Recently, studies are including neighborhood-level resources in examinations of health care utilization using the ADI. Researchers determined that ADI is associated with cognitive function,
      • Zuelsdorff M.
      • Larson J.L.
      • Hunt J.F.V.
      • et al.
      The Area Deprivation Index: A novel tool for harmonizable risk assessment in Alzheimer's disease research.
      30-day rehospitalizations,
      • Hu J.
      • Kind A.J.H.
      • Nerenz D.
      Area Deprivation Index predicts readmission risk at an urban teaching hospital.
      ,
      • Kind A.J.
      • Jencks S.
      • Brock J.
      • et al.
      Neighborhood socioeconomic disadvantage and 30-day rehospitalization: A retrospective cohort study.
      and multiple chronic conditions,
      • Jung D.
      • Kind A.
      • Robert S.
      • et al.
      Linking neighborhood context and health in community-dwelling older adults in the Medicare Advantage program.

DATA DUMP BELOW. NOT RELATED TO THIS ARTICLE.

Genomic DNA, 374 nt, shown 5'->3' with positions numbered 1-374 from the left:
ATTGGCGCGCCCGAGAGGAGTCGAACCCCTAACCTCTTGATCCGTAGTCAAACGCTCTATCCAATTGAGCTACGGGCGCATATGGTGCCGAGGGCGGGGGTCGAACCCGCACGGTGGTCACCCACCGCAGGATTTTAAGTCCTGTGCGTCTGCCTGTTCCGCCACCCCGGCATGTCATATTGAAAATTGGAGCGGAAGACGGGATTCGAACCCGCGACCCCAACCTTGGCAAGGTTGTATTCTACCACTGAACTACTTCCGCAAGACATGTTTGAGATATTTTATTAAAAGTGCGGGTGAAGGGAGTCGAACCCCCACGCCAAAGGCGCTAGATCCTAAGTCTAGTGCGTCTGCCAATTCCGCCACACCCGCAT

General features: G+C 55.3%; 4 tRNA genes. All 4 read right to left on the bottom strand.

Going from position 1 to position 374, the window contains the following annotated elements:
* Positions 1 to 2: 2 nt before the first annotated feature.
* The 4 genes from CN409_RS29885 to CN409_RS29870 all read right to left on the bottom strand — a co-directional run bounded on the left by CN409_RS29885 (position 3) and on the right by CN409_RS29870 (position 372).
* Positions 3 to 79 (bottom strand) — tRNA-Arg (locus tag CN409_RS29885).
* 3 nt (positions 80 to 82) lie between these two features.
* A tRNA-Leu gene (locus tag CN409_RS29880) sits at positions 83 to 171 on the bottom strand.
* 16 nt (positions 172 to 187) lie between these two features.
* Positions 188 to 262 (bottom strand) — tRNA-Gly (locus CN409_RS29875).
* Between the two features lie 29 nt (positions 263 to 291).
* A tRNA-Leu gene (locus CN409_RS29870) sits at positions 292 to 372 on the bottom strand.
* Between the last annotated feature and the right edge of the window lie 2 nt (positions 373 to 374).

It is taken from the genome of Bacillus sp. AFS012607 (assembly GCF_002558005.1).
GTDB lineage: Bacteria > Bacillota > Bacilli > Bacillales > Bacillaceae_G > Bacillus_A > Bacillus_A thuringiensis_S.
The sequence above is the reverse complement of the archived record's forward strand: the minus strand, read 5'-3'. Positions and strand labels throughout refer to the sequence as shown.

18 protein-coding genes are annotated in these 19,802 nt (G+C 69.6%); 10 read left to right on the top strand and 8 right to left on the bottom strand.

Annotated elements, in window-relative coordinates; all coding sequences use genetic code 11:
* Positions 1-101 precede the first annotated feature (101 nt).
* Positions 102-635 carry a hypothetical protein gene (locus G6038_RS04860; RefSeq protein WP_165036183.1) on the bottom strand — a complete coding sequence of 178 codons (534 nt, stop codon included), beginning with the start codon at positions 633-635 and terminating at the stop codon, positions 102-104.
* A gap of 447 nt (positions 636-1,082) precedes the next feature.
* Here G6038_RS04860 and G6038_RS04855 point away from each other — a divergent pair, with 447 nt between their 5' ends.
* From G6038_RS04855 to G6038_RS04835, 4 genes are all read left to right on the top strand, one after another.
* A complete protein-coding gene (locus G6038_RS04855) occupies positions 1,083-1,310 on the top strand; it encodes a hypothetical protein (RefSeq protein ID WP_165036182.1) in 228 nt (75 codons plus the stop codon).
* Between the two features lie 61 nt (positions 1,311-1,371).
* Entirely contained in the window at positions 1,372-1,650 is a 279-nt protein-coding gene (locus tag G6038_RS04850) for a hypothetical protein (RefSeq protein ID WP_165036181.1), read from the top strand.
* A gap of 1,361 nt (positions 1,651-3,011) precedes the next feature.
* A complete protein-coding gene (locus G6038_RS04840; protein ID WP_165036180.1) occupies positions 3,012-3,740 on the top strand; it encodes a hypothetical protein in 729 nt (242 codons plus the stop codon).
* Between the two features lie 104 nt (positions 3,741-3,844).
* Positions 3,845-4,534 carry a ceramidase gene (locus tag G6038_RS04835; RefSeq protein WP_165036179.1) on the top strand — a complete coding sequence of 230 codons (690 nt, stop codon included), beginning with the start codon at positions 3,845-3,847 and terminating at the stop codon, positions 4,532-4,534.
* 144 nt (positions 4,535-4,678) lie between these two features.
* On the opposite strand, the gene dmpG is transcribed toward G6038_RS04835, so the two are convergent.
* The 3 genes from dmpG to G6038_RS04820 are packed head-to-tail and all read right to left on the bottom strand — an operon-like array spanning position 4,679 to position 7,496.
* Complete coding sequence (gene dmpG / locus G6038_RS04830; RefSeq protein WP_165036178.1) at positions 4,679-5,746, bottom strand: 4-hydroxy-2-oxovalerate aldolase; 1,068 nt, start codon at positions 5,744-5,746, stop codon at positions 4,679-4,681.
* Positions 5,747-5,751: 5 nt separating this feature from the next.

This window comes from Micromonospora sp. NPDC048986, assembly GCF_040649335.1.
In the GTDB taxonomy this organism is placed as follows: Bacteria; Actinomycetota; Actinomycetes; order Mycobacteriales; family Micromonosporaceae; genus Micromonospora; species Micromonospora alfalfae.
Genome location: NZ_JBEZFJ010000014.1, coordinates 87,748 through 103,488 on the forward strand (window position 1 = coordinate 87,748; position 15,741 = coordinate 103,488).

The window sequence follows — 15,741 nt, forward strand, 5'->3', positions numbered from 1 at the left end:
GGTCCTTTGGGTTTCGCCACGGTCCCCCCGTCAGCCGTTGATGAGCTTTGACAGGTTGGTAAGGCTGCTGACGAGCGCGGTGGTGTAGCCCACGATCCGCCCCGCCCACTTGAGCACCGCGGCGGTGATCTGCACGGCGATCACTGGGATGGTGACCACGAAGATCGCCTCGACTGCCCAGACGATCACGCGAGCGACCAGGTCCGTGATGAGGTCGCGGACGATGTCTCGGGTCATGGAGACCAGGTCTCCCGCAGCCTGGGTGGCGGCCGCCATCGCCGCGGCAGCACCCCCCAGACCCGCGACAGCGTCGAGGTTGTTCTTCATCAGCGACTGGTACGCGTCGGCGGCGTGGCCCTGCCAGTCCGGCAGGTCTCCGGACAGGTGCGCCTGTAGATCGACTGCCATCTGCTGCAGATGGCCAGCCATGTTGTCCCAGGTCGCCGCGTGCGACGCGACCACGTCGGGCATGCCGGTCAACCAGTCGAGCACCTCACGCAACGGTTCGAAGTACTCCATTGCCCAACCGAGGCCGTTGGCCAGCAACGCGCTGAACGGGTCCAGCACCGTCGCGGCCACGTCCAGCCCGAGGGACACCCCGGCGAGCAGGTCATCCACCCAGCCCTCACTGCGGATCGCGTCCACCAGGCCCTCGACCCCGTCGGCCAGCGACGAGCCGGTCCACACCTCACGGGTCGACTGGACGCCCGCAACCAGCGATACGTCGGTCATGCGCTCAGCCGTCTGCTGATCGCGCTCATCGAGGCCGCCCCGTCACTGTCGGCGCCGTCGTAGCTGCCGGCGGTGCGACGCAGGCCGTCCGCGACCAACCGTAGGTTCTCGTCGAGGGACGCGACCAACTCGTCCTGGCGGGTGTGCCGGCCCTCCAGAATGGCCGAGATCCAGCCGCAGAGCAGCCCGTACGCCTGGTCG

among others. Our study uses the ADI in a first-ever approach, examining neighborhood deprivation and its relation to specialized NH dementia care. Although we did not find statistically significant associations, there are several potential explanations.
      Related to regional practices, NHs appear responsive to local NH competition
      • Gruneir A.
      • Lapane K.L.
      • Miller S.C.
      • Mor V.
      Long-term care market competition and nursing home dementia special care units.
      ; therefore, if ASCUs are not in local markets, NHs may be less motivated to make additional investments. However, county NH bed competition was not statistically significant in our model. Prior studies identify rural-urban differences in care patterns and preferences among dying NH residents with ADRD, supporting our finding of regional variation of ASCUs: more intensive medical measures were less likely preferred and delivered to rural residents.